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Documentary

The Loving Story

  THE LOVING STORY, an Oscar shortlisted and Peabody Award winning documentary film, tells the story of Richard and Mildred Loving and examines the drama, the history, and the current state of interracial marriage and tolerance in the United States. The documentary was filmed in High Definition video and 16mm film. It is intended for a wide audience through theatrical release, festival screenings, community screenings, national television broadcast, web-based broadcast, and DVD and educational distribution.  The Loving Story is currently airing on HBO

THE LOVING STORY, an Oscar shortlisted and Peabody Award winning documentary film, tells the story of Richard and Mildred Loving and examines the drama, the history, and the current state of interracial marriage and tolerance in the United States. The documentary was filmed in High Definition video and 16mm film. It is intended for a wide audience through theatrical release, festival screenings, community screenings, national television broadcast, web-based broadcast, and DVD and educational distribution.  The Loving Story is currently airing on HBO

Afternoon of a Faun

  Of all the great ballerinas, Tanaquil Le Clercq may have been the most transcendent. With a body unlike any before hers, she mesmerized viewers and choreographers alike. With her elongated, race-horse physique, she became the new prototype for the great George Balanchine.    Because of her extraordinary movement and unique personality on stage, she became a muse to two of the greatest choreographers in dance, George Balanchine and Jerome Robbins. She eventually married Balanchine and Robbins created his famous version of Afternoon of a Faun for her.    She had love, fame, adoration, and was the foremost dancer of her day until it suddenly all stopped. At the age of 27, she was struck down by polio and paralyzed. She never danced again. The ballet world has been haunted by her story ever since.    A co-production of Martin Scorsese and Sikelia Productions, Afternoon of a Faun premiered at the 2013 New York Film Festival.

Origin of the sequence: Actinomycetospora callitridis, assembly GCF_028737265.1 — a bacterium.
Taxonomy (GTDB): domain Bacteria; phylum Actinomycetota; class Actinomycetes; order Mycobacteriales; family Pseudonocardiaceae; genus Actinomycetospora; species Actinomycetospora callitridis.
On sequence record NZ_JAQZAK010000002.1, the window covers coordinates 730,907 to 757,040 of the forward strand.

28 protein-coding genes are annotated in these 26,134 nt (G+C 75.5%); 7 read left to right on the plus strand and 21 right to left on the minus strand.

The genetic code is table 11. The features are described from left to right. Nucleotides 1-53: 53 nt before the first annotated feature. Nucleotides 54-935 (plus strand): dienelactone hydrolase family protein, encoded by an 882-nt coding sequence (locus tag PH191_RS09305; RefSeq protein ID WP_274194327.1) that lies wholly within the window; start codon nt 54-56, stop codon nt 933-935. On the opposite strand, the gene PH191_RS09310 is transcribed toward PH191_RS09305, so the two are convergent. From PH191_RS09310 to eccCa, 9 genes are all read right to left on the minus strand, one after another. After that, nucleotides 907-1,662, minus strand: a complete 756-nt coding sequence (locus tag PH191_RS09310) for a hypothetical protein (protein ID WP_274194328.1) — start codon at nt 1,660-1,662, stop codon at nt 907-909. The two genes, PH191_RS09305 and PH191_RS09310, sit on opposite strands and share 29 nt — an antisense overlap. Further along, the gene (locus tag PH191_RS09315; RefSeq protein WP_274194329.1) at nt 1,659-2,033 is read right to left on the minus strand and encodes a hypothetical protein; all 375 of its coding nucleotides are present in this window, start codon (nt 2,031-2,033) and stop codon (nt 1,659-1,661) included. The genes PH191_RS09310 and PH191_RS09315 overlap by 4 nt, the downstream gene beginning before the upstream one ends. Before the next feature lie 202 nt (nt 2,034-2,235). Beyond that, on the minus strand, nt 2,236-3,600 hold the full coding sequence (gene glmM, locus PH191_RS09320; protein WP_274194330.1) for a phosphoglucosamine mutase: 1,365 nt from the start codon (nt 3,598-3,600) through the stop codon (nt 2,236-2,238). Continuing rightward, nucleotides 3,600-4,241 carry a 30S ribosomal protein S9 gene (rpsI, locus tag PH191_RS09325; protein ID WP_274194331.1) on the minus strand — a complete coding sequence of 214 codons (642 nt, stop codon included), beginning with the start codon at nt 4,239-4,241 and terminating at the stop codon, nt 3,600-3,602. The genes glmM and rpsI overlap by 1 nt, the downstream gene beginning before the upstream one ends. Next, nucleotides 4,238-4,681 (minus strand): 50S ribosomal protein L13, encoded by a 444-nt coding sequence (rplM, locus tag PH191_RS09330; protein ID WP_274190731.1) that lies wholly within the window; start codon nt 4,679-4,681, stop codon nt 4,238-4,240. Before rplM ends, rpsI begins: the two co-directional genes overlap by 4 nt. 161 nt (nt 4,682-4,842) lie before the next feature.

Of all the great ballerinas, Tanaquil Le Clercq may have been the most transcendent. With a body unlike any before hers, she mesmerized viewers and choreographers alike. With her elongated, race-horse physique, she became the new prototype for the great George Balanchine.

Because of her extraordinary movement and unique personality on stage, she became a muse to two of the greatest choreographers in dance, George Balanchine and Jerome Robbins. She eventually married Balanchine and Robbins created his famous version of Afternoon of a Faun for her.

She had love, fame, adoration, and was the foremost dancer of her day until it suddenly all stopped. At the age of 27, she was struck down by polio and paralyzed. She never danced again. The ballet world has been haunted by her story ever since.

A co-production of Martin Scorsese and Sikelia Productions, Afternoon of a Faun premiered at the 2013 New York Film Festival.

The Team That Time ForGot

  THE TEAM THAT TIME FORGOT tells the story of one of pro football’s most victorious teams, whose three-year run through the USFL set a standard of excellence seldom seen before or since. They were the ultimate underdog team. A band of rookies, aging veterans and guys looking for a second chance, thrown together in a start-up league, on a team facing countless obstacles, yet they won, and won, and won. What made the Stars special was not just the wins and the championships, but the relationships and connections the team made with a city. That a disparate group of men could come together for the sheer love of the game and produce a magical three-year run was inspiring

THE TEAM THAT TIME FORGOT tells the story of one of pro football’s most victorious teams, whose three-year run through the USFL set a standard of excellence seldom seen before or since. They were the ultimate underdog team. A band of rookies, aging veterans and guys looking for a second chance, thrown together in a start-up league, on a team facing countless obstacles, yet they won, and won, and won. What made the Stars special was not just the wins and the championships, but the relationships and connections the team made with a city. That a disparate group of men could come together for the sheer love of the game and produce a magical three-year run was inspiring

Sea and Mirrors

  In development.

In development.